Welcome back to government, Mr Morrison. There are a few challenges waiting for you.
The housing market is one that Scott Morrison knows a lot about: he used to work there, and he made it a central issue in the election campaign. And now it’s his opportunity, and responsibility, to set the goals for what happens next.
The central issue is: do we want to return to the way the housing market has developed in the past forty years, and continue those trends into the future? Or do we want to end this long period of high inflation in housing prices, declining affordability, and declining home ownership?
In 1980, the median home cost less than three years of median household income. Home ownership was not universal, but it was close. The 1981 census found 75 per cent home ownership among thirty-five- to forty-four-year-olds, and 61 per cent even among twenty-five- to thirty-four-year-olds. If you aspired to own your own home, you usually could.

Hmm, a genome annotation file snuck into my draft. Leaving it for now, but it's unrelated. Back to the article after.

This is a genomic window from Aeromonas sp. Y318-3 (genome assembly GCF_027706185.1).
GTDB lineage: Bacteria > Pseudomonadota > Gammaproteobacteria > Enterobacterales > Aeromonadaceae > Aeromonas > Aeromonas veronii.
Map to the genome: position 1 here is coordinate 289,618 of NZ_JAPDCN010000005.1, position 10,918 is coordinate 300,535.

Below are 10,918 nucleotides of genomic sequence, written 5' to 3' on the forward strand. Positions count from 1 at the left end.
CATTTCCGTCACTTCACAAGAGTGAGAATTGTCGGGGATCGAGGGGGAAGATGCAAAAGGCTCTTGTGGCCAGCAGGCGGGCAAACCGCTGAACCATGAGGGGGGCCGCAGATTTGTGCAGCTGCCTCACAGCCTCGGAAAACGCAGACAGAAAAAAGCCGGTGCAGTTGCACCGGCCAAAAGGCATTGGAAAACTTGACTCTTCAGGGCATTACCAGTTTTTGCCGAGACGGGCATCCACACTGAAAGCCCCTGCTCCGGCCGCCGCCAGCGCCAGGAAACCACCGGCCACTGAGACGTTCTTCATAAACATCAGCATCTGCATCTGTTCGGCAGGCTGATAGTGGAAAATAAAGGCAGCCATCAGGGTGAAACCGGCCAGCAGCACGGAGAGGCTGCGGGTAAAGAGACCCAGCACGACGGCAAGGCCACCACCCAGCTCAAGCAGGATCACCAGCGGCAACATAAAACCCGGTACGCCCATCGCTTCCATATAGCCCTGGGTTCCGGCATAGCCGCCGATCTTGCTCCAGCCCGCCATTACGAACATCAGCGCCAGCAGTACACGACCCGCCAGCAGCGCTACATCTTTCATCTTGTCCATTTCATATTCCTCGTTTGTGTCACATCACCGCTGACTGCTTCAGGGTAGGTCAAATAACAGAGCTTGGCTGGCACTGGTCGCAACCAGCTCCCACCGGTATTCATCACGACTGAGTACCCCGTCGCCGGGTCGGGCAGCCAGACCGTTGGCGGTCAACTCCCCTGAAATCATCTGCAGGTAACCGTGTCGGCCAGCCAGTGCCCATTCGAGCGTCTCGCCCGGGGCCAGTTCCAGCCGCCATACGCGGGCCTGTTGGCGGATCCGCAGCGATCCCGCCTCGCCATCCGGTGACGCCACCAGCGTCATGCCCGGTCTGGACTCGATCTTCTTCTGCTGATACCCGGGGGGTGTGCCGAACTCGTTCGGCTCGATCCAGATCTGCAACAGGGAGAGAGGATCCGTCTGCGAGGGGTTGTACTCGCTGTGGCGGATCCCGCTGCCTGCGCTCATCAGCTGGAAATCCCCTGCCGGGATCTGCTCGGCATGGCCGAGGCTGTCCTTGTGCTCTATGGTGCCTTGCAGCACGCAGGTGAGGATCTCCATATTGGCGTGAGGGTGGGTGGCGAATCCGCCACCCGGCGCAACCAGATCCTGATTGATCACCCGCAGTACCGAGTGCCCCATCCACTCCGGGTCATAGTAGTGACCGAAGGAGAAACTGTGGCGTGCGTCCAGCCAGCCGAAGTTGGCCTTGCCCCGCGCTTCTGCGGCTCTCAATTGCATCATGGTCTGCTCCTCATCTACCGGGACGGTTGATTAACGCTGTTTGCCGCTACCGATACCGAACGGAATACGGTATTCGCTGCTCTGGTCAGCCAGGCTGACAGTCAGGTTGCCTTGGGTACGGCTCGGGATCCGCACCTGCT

Then housing prices took off.
We had a boom from 1983 to the end of 1985, a pause when Labor ended tax breaks for negative gearing, then back to boom when it restored those tax breaks. Prices had roughly doubled by the time the boom ended in 1989, when the Reserve Bank lifted mortgage rates to 17 per cent.
National housing prices 1980–2019
There was a small correction, and seven years of roughly stable markets allowed incomes to catch up a bit. Then prices took off again in 1997, in a boom that essentially ran until rising interest rates choked it at the end of 2007. By then the median house cost two and a half times as much as it had in 1996, and five times as much as it had in 1986.